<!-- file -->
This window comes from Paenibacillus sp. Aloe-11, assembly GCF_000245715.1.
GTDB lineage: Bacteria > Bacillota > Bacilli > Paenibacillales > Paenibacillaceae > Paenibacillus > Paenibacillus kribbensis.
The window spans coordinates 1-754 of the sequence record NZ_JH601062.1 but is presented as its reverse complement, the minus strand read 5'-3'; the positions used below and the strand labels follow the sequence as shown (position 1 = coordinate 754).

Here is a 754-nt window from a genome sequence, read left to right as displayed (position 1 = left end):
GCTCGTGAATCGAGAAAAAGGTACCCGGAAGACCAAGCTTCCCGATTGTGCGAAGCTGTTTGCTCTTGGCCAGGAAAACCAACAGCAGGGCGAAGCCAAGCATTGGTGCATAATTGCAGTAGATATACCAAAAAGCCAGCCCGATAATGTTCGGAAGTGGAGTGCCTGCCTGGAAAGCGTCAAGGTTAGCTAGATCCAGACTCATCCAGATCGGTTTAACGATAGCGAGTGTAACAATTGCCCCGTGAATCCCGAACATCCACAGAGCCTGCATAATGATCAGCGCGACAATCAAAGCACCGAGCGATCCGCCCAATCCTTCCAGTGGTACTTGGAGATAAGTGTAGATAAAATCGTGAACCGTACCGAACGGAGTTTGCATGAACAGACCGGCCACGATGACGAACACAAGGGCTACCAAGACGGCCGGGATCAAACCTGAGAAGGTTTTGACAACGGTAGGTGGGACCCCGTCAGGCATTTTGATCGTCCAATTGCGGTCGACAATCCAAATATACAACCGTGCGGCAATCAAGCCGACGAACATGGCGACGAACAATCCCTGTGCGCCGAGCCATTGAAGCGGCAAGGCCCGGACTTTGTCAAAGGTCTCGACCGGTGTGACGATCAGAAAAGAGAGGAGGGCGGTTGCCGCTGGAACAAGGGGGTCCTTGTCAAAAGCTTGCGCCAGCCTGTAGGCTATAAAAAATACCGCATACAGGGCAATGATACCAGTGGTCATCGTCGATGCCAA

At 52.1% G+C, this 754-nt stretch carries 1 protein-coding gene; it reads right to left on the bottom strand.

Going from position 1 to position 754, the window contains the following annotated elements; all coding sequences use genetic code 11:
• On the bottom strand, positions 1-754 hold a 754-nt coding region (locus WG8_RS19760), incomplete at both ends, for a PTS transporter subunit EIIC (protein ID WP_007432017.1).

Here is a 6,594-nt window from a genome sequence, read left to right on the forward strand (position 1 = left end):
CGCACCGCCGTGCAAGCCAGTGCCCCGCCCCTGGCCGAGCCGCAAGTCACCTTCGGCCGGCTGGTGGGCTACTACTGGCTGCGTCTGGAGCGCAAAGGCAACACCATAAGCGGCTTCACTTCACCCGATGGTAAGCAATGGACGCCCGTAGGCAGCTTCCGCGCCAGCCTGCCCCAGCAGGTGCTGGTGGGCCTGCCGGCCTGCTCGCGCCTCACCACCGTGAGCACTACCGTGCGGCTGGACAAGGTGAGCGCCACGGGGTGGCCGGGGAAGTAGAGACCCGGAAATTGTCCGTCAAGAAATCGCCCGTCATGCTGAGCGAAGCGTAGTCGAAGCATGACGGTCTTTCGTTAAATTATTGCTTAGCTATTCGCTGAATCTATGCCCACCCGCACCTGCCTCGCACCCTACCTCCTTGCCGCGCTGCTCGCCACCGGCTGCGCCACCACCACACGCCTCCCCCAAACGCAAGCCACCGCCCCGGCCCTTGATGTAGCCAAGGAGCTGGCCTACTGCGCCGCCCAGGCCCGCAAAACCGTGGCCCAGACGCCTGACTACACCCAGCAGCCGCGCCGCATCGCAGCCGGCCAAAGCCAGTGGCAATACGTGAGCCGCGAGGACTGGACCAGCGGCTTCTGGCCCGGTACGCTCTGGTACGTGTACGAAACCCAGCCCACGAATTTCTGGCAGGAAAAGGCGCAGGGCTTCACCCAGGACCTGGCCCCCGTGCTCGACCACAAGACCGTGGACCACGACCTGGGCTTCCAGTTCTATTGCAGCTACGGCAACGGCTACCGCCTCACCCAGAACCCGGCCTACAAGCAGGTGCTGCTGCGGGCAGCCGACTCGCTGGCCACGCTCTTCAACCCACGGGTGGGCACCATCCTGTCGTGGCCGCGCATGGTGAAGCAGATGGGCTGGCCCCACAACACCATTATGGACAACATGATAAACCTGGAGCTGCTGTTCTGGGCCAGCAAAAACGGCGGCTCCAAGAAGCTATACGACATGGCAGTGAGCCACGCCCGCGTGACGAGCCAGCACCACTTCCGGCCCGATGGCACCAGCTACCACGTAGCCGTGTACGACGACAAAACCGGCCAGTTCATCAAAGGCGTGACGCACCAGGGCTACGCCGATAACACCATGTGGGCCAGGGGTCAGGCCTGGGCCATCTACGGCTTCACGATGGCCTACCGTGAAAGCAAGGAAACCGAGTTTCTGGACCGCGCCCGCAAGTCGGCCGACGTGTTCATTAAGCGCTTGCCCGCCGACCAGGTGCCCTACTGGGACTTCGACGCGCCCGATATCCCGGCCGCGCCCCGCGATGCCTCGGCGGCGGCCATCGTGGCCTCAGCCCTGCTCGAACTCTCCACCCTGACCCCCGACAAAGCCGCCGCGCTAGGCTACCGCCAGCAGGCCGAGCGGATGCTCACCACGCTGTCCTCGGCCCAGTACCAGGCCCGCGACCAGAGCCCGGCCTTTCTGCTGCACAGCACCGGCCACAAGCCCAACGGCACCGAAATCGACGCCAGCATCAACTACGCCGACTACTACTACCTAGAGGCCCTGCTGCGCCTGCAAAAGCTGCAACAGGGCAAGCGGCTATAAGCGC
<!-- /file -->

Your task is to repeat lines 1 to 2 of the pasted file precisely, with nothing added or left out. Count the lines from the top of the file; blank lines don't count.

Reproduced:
This window comes from Paenibacillus sp. Aloe-11, assembly GCF_000245715.1.
GTDB lineage: Bacteria > Bacillota > Bacilli > Paenibacillales > Paenibacillaceae > Paenibacillus > Paenibacillus kribbensis.